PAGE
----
Do you tend to conceive what happened to the character first and then build her current behavior around it, or vice versa?
You know what happens? The way I write is I'll get a scene, and I'll see a scene and if she's doing something crazy in that scene, then that's what it is, or if she's doing something great in that scene, than that's what it is. And then I start to think, I know that everything has a motivation, so if it's crazy or it's great, there's a motivation, if she's too great or she's too mean—there's something going on. And then in writing it I try to find out a little more about who she is.
Do you see these films as part of a different storytelling tradition than other sorts of maybe more conventional or mainstream movies, or do you see them as part of the same continuum as the rest of Hollywood?
Well, if we're talking about the financial end of it, of course it's very different, because it's a whole different kind of thought and model and so on and so forth. But as far as storytelling, I think it's just about the story—it's just about me telling a story in a comedic format that a lot of people can relate to and understand and get. Now, as far as Hollywood goes, I don't know where it fits in because I don't necessarily feel like I fit in, in the town, so that's a pretty interesting question for me to answer.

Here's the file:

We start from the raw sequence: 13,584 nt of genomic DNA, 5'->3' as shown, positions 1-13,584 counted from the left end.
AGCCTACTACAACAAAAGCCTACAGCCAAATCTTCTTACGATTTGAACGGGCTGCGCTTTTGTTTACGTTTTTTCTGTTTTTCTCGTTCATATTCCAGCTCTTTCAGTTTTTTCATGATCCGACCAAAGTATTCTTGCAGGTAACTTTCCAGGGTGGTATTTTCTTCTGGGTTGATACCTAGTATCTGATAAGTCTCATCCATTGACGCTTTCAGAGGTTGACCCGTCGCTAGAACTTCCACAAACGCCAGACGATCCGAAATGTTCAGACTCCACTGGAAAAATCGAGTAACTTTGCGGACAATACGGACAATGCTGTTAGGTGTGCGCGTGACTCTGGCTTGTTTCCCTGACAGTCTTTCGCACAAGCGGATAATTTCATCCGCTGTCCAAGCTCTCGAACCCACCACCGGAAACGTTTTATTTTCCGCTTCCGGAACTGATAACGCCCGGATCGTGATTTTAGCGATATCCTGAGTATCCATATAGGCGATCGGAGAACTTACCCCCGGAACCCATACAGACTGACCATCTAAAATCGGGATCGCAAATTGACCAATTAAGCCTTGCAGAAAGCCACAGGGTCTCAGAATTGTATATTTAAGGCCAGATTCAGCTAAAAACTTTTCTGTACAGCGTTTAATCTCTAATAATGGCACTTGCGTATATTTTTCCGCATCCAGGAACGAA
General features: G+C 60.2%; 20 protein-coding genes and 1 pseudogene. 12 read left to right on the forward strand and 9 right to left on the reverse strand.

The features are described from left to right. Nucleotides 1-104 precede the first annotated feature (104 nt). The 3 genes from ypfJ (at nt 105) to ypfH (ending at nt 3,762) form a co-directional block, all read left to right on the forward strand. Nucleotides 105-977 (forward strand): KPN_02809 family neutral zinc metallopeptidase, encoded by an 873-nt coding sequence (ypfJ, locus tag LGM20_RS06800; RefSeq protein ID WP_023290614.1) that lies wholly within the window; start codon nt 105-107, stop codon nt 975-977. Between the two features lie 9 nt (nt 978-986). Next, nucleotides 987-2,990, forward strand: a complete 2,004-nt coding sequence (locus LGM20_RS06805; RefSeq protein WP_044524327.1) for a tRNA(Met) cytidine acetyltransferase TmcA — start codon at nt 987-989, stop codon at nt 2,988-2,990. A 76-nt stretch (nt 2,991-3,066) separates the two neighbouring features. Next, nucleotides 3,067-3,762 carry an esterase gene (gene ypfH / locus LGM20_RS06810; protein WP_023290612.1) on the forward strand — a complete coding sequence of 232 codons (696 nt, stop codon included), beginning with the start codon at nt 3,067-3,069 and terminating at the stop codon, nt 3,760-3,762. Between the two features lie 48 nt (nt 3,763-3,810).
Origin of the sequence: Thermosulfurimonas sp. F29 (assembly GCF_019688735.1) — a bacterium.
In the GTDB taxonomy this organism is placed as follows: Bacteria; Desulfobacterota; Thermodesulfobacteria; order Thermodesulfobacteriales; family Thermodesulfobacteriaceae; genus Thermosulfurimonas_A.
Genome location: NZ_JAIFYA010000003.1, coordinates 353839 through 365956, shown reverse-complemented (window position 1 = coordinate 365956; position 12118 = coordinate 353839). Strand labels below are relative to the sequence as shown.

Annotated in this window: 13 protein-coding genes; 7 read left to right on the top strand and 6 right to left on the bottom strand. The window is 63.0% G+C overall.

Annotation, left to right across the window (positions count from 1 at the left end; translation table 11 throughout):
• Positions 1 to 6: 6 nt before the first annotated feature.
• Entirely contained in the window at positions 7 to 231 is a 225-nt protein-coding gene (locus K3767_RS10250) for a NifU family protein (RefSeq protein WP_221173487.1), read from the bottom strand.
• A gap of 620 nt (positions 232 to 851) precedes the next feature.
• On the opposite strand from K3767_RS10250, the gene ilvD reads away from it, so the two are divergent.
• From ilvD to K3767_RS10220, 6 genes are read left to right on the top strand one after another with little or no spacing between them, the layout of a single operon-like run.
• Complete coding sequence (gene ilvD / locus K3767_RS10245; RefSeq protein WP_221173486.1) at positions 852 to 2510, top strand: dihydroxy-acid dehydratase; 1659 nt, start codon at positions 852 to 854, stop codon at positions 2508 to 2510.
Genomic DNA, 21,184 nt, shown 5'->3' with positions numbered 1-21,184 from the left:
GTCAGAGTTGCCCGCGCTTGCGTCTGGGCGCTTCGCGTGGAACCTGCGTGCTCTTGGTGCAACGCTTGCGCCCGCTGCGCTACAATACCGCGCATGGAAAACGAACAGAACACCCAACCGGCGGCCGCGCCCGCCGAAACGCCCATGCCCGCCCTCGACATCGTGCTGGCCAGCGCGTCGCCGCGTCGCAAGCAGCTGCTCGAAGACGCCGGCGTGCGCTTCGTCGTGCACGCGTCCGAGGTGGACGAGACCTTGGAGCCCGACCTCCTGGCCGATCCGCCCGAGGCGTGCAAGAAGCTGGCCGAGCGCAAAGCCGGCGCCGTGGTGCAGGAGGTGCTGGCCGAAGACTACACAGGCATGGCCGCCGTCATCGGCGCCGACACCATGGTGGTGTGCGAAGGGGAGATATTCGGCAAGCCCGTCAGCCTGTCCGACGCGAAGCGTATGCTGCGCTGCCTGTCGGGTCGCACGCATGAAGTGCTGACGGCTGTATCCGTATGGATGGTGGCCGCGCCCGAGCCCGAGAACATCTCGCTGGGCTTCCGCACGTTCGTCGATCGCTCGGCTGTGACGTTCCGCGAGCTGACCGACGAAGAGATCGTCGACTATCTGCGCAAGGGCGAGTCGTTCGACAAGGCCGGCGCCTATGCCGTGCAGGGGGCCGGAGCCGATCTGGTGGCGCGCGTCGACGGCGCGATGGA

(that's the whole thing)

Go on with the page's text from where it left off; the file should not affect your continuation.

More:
You've talked about your experiences inspiring your stories. How important is the ethnicity of your characters and stories? Is that something you think about?
I don't because I think these are just stories that you could put anybody in. I think that if you change a word here and there, and you could have a cast where there's not one black face in it, which is like a lot of movies I've seen—not one black person in the entire movie. This isn't a movie that is a black movie, it is a movie that has black people in it. I don't think about those things.
How interested are you in courting audiences who maybe haven't already patronized your films?
When I started doing plays, my audience was 100 percent black—there was not another person of race represented. When I came off the road a year ago, the audience was 50 percent white, 50 percent black, and in some places, it was 80 percent white, in some places it was hugely Latin. So I haven't done anything—I haven't changed one thing—and the audience is coming; I was in Arizona, and five Navajo children stopped me to say how much they loved Madea. Navajo! Native Americans! It blew my mind. And I haven't done one thing to try to cross it. All I'm doing is telling my stories, and people are finding them.
Do you learn anything from writing about your experiences—from turning them into these plays and films?
It's more of a catharsis than anything. It is a release for me. Like the grief from the loss of my mother, this whole process up to this point has been about releasing and letting go and feeling better. So sure.